Over the last few years, data breaches have grown in both frequency and severity. According to Gemalto, data breaches compromised 4.5 billion records in only the first half of 2018. The most recent of these high-profile scandals is the Marriott data breach, where hackers stole private details from around 500 million customers. These details include names, addresses, credit card and phone numbers, as well as passport numbers and travel details.
While it’s not the largest data breach by any means, 500 million is no small number for such a sensitive breach. The data stolen can be used by criminals to commit identity theft, where they could convince targeted individuals to give up vital, personal information, like passwords or access to banking sites. The more convincing a phishing email is, the more likely someone is to reply to it.
Data breaches on the rise
There has been such an increase because, to date, companies have faced no real penalties for poor storage and protection of data – apart from reputation loss. Yet, in the near future, organisations will be fined enormous sums for allowing data to leak. People are also in a semi-state of ignorance, or deliberate ignorance, of safe computing practices. Cyber theft is becoming the fastest growing crime in the world but there is a severe shortage of cybersecurity talent – with unfilled cybersecurity jobs to reach 1.5 million by 2019.
In the wider context, according to the National Crime Agency Cyber Crime Assessment 2016 report, cybercrime accounted for 53 per cent of all crimes in 2015 and it’s rising year on year. Cybercrime will continue to develop into a highly lucrative and well organised enterprise. With cyber criminals beginning to invest in research and development. The annual Mary Meekers state of the Internet report for 2017 reports that network breaches are increasingly caused by email spam/phishing. In fact, spam increased 350 per cent in one year. Similarly, ransomware is also showing worrying trends. Malwarebytes show increase from 17 per cent in 2015 to 259 per cent in 2016. Across the board we are seeing increases in attacks and breaches like Marriott will only worsen the problem.
Seven steps to keep data safe online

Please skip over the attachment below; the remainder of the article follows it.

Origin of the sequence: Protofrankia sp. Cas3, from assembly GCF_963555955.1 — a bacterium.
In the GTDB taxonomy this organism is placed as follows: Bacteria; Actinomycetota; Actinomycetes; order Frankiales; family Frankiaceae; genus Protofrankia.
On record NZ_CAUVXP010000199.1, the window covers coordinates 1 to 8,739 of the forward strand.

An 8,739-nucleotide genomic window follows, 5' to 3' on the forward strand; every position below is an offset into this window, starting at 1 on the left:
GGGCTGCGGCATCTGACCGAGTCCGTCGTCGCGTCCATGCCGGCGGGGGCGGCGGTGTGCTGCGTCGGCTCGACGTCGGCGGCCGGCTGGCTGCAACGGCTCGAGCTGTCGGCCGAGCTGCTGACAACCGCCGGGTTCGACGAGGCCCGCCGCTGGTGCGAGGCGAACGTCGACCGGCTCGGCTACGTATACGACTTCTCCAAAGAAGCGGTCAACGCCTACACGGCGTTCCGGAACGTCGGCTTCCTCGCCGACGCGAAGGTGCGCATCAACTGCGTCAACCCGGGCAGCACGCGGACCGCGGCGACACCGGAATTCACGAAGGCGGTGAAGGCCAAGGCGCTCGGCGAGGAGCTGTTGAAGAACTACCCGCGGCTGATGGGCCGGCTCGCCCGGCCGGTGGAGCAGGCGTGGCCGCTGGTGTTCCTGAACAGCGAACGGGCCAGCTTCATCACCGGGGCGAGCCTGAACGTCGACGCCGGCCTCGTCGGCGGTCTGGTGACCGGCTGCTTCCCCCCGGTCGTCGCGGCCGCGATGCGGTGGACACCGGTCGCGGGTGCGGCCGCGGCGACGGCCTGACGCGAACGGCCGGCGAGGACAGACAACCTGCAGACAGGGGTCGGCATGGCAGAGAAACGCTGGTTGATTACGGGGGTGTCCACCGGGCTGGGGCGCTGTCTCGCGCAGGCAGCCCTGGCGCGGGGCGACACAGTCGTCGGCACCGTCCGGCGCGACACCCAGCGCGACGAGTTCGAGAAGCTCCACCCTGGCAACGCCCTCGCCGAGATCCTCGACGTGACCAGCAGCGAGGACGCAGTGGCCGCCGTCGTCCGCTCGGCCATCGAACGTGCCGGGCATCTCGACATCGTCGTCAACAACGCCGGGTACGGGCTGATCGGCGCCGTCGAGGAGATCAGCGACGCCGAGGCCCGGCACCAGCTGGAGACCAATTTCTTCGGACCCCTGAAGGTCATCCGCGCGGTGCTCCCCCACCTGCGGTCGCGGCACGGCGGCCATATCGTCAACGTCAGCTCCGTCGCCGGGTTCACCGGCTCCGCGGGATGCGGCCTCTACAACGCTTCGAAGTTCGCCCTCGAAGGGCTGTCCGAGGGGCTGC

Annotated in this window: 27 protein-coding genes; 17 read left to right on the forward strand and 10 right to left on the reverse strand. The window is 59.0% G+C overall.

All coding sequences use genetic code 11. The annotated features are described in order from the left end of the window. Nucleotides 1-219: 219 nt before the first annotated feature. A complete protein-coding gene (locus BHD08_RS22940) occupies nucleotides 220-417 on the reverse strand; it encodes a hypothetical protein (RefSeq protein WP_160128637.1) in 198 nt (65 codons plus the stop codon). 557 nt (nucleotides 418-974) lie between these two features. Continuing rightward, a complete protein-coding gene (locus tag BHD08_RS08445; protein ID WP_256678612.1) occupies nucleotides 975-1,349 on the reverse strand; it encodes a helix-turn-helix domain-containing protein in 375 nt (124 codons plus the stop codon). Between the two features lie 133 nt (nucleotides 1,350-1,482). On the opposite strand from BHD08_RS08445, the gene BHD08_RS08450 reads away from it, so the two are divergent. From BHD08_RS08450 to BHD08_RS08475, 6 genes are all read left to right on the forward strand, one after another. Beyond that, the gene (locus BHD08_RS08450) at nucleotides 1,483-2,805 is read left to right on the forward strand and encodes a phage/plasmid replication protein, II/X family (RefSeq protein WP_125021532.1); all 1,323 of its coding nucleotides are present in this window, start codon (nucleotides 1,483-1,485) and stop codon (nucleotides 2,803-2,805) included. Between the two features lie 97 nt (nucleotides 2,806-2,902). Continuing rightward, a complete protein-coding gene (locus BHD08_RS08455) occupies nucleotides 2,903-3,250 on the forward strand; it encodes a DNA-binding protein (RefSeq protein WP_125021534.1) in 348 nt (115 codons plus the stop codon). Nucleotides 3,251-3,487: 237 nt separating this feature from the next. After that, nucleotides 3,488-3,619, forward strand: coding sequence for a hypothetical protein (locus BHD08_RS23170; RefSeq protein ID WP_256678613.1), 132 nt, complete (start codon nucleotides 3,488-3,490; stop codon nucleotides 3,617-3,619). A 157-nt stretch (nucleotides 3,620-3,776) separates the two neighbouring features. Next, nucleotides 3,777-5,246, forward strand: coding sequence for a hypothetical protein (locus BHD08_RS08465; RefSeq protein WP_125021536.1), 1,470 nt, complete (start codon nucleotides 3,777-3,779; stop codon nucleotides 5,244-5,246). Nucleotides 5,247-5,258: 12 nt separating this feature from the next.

For those who are concerned about their data, the following tips will help keep individuals secure and prepared:
- Review your online accounts and credit report – reviewing bank accounts, auction accounts, and mobile phone accounts regularly helps to flag signs of fraud or rogue charges. Banks are good at spotting fraud but, ultimately, it’s up to the individual to spot fraud on their account.
- Keep software updated – running the most recent software versions on any mobile operating system, security software, apps and web browsers is among the best defences against malware and other threats.
- Use different passwords – hackers often steal a login and password from one site and attempt to use it on other sites. Passwords should be long, strong and unique. It is good practice to install a reputable password manager to create complex strong passwords stored in an encrypted file on a personal computer. This means only one master password is needed and the password manager will automatically log in to different sites with secure passwords.
- Register with haveibeenpwned.com – a website, which collects emails associated with publicly known website hacks. Submitting an email here makes it easy to see if personal details have been released in a website hack. Registering an email to receive future notifications if the it appears in a future hack. Watch out also for phishing emails from the site just hacked.
- Enable two-step authentication– many sites such as Apple, Microsoft and Google now ask to associate a mobile phone with an account. Two-factor authentication does not allow login without access mobile phone confirmation. Ultimately, this makes it much harder for criminals to change account details.
- Close old accounts – multiple unused accounts simply create more points of vulnerability. Sometimes that might mean having to go through steps to recover a forgotten password but it is worth it. The less online footprint, the better.
- Be cautious – unsolicited communications that ask for data or refer to pages asking for personal data should be carefully checked. Avoiding clicking on links or downloading attachments from suspicious emails is also a good precaution.
Indeed, despite increases in established attacks like phishing and ransomware and constant cyber-attacks, organisations can keep safe by remaining vigilant in their IT education of all employees reminding them to be alert and not to click on suspicious looking emails or links. Individuals can also do their bit to keep their data safe by bolstering their online security by using multi-factor authentication where available and password managers, as well as closing any old accounts and monitoring account activity.
Kevin Curran, Senior Member, IEEE
Image Credit: Kim Britten / Shutterstock